15.4. Making Field Connections

Use the connectFrom() method on SoField SoField SoField to connect a field to another field or engine. When you connect fields of different types, the value of the input field is automatically converted to the new output field type. The syntax for connecting a field is as follows:

SbBool connectFrom(SoField *field);
SbBool connectFrom(SoEngineOutput *engineOutput);
  
bool ConnectFrom(SoField field);
bool ConnectFrom(SoEngineOutput engineOutput);
  
boolean connectFrom(SoField field);
boolean connectFrom(SoEngineOutput engineOutput);
  

For example, to connect the orientation field in an SoPerspective camera to the rotation field of an SoTransform SoTransform SoTransform :

        xform->rotation.connectFrom(&pCamera->orientation);
      
        xform.rotation.ConnectFrom(pCamera.orientation);
      
        xform.rotation.connectFrom(pCamera.orientation);
      

To connect the SoElapsedTime SoElapsedTime SoElapsedTime engine to the string field of an SoText3 SoText3 SoText3 node:

        yourText->string.connectFrom(&elapsedTime->timeOut);
      
        yourText.stringField.ConnectFrom(elapsedTime.timeOut);
      
        yourText.string.connectFrom(elapsedTime.timeOut);
      

Suppose you connect two fields as shown in Figure 15.5, “ Field-to-Field Connections. In this example, the top arrow indicates that fieldA is the source field and fieldB is the destination field. The bottom arrow indicates that fieldB is the source field and fieldA is the destination field. Once you have set up this connection, whenever you change fieldA, fieldB changes. When you change fieldB, fieldA changes. You may be concerned that you've set up an infinite loop where the two fields continuously update each other. Actually, when the value in fieldA changes, fieldB changes. At this point, fieldA knows that it has already been changed and does not change again.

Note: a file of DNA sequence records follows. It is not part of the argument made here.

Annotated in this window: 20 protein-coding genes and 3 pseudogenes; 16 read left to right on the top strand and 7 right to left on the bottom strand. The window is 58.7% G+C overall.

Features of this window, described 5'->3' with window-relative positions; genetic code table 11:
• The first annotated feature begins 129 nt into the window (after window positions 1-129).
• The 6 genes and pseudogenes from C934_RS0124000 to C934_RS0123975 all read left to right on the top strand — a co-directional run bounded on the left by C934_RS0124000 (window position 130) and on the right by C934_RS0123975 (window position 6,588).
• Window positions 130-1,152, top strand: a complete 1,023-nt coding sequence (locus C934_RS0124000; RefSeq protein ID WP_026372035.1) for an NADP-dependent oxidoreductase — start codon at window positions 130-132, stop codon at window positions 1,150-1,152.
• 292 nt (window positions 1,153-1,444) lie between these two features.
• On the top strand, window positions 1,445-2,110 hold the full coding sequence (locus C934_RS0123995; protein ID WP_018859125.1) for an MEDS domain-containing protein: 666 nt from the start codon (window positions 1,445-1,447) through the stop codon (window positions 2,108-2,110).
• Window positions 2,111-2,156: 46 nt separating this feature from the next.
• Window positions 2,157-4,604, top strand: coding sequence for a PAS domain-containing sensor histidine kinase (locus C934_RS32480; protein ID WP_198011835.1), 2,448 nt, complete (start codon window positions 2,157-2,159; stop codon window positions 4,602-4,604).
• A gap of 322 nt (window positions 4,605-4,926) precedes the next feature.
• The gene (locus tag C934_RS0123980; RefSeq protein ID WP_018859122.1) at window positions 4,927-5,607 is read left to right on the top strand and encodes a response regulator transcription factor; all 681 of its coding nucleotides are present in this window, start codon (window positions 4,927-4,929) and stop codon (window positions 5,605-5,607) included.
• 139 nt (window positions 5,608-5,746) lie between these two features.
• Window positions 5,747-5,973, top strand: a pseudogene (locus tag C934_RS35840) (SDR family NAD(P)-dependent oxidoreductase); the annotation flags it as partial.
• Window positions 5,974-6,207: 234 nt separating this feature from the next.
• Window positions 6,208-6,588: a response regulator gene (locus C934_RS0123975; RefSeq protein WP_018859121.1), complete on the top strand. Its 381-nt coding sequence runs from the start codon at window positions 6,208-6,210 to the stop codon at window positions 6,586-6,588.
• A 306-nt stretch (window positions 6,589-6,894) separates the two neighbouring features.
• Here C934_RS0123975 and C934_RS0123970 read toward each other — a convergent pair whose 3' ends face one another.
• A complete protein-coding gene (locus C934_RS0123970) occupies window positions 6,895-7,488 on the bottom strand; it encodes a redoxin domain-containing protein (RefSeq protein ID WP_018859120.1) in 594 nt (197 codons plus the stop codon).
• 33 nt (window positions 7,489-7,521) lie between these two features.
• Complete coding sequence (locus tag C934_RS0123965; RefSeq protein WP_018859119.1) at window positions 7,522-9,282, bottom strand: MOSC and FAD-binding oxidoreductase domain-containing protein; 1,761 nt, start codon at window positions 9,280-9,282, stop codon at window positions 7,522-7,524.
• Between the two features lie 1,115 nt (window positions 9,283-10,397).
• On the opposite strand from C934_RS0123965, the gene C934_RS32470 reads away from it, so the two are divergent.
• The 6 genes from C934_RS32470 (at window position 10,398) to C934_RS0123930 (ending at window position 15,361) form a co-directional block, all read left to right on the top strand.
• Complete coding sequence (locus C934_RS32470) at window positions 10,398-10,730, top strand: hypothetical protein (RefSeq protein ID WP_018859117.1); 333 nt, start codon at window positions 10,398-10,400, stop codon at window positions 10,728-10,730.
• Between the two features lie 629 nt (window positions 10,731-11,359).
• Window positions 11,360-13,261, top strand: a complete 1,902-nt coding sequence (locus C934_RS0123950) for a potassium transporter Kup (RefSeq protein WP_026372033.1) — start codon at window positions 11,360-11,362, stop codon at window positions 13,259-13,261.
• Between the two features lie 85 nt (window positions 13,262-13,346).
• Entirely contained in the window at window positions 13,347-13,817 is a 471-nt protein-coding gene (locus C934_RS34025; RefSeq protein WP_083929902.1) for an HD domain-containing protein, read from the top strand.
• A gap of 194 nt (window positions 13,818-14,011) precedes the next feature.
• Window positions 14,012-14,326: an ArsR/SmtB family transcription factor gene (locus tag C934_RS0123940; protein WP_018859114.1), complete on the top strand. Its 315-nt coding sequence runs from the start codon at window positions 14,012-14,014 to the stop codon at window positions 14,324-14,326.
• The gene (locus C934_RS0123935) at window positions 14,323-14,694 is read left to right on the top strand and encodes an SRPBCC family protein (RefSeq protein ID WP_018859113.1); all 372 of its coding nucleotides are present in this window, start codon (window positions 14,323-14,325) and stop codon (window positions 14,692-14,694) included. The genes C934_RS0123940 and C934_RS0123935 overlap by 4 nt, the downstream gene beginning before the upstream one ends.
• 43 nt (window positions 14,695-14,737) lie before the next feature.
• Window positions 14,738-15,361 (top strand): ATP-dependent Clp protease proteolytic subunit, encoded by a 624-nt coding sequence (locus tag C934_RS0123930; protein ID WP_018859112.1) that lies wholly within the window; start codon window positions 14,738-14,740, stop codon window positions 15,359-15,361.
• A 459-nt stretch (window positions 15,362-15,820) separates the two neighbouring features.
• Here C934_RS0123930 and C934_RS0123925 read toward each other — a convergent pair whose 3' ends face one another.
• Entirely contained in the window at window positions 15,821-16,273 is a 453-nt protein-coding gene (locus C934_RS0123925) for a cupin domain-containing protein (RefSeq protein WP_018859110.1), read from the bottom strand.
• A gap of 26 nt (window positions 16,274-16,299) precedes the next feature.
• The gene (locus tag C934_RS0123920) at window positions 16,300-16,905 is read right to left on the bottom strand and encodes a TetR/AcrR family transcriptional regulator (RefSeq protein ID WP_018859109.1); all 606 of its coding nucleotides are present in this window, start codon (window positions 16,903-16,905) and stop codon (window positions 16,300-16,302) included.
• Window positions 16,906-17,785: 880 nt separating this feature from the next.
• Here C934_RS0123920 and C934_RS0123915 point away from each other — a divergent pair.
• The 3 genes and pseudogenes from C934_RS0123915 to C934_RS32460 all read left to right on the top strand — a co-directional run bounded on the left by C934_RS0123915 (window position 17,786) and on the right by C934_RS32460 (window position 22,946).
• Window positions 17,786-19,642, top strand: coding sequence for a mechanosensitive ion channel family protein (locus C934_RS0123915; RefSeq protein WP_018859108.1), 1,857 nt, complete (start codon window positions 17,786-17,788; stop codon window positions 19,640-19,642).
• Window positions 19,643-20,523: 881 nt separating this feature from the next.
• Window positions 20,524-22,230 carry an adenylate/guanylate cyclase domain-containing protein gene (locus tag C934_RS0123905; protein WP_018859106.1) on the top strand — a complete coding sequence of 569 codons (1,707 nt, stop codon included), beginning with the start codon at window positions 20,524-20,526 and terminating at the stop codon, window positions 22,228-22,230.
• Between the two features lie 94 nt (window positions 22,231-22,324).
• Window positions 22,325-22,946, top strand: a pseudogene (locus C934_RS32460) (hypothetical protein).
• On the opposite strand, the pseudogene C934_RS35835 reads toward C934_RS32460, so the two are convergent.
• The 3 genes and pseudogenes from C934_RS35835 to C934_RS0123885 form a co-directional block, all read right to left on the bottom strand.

Field-to-Field Connections

Figure 15.5.  Field-to-Field Connections



Use the disconnect() method to break a field connection (on the destination field), and use the isConnected() method to query whether a connection exists. Methods such as setValue() can also be called on a field that is connected from another field or engine. Whoever sets the field value last, wins.

Multiple Connections

The term engine network refers to the collection of engines and fields that are “wired together” in the scene graph. When planning larger engine networks, you may sometimes consider having multiple connections to a field or engine. The rule to follow is that a given field or engine can have only one incoming connection, but it can have multiple outgoing connections. Figure 15.6, “ Multiple Outputs Are Allowed illustrates this principle.

Multiple Outputs Are Allowed

Figure 15.6.  Multiple Outputs Are Allowed



If you call connectFrom() on a field or engine that has already been connected from a different source, the original connection is broken and the new connection is made.

Field Conversion

When you connect fields of different types, Inventor automatically converts values from one type to another. It performs the following conversions when necessary:

  • Any field type to String

  • String to any field type

  • Between any two of Bool, Float, Long, Short, ULong, UShort

  • Between Color and Vec3f

  • Between Float and Time

  • Between Matrix and Rotation

  • Between Name and Enum

  • Between Rotation and Vec4f (quaternion)

  • From an MF field to its SF version, and from an SF field to its MF version

Multiple-step conversions are not supported—that is, although you can convert directly from a Vec4f to a Rotation and a Rotation to a Matrix, you cannot convert from a Vec4f to a Matrix.

If your program tries to connect a field to a field or engine output of a different type and no conversion between the types exists, the connection will not be made and a debugging error will occur. See The Inventor Toolmaker for details on how to create your own field converter.